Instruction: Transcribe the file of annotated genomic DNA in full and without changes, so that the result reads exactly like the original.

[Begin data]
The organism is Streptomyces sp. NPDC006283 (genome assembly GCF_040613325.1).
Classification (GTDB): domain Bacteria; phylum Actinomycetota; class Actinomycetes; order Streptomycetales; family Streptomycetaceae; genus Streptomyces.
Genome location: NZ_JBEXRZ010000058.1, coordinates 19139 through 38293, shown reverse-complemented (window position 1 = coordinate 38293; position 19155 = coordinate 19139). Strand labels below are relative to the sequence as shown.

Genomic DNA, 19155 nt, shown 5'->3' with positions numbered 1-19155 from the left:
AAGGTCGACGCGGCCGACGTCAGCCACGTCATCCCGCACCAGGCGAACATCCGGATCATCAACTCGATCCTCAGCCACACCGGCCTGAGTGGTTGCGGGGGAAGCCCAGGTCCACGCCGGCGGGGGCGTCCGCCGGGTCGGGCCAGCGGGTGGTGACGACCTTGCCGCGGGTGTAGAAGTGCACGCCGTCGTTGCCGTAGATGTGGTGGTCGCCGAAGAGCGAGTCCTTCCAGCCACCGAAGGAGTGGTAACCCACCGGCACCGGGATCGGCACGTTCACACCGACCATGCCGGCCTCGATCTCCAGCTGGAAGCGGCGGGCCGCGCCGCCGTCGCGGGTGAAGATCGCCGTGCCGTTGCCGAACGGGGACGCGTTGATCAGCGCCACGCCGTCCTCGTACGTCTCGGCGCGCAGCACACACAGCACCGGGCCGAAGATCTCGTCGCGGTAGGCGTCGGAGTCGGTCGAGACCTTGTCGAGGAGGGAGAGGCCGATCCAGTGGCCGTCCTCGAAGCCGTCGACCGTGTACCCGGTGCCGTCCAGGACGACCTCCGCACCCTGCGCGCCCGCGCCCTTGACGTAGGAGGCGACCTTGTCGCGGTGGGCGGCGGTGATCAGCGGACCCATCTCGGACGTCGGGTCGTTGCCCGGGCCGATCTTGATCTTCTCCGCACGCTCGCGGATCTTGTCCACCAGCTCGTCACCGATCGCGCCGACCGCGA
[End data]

The organism is Streptomyces sp. NPDC006283 (genome assembly GCF_040613325.1).
Classification (GTDB): domain Bacteria; phylum Actinomycetota; class Actinomycetes; order Streptomycetales; family Streptomycetaceae; genus Streptomyces.
Genome location: NZ_JBEXRZ010000058.1, coordinates 19139 through 38293, shown reverse-complemented (window position 1 = coordinate 38293; position 19155 = coordinate 19139). Strand labels below are relative to the sequence as shown.

Genomic DNA, 19155 nt, shown 5'->3' with positions numbered 1-19155 from the left:
AAGGTCGACGCGGCCGACGTCAGCCACGTCATCCCGCACCAGGCGAACATCCGGATCATCAACTCGATCCTCAGCCACACCGGCCTGAGTGGTTGCGGGGGAAGCCCAGGTCCACGCCGGCGGGGGCGTCCGCCGGGTCGGGCCAGCGGGTGGTGACGACCTTGCCGCGGGTGTAGAAGTGCACGCCGTCGTTGCCGTAGATGTGGTGGTCGCCGAAGAGCGAGTCCTTCCAGCCACCGAAGGAGTGGTAACCCACCGGCACCGGGATCGGCACGTTCACACCGACCATGCCGGCCTCGATCTCCAGCTGGAAGCGGCGGGCCGCGCCGCCGTCGCGGGTGAAGATCGCCGTGCCGTTGCCGAACGGGGACGCGTTGATCAGCGCCACGCCGTCCTCGTACGTCTCGGCGCGCAGCACACACAGCACCGGGCCGAAGATCTCGTCGCGGTAGGCGTCGGAGTCGGTCGAGACCTTGTCGAGGAGGGAGAGGCCGATCCAGTGGCCGTCCTCGAAGCCGTCGACCGTGTACCCGGTGCCGTCCAGGACGACCTCCGCACCCTGCGCGCCCGCGCCCTTGACGTAGGAGGCGACCTTGTCGCGGTGGGCGGCGGTGATCAGCGGACCCATCTCGGACGTCGGGTCGTTGCCCGGGCCGATCTTGATCTTCTCCGCACGCTCGCGGATCTTGTCCACCAGCTCGTCACCGATCGCGCCGACCGCGA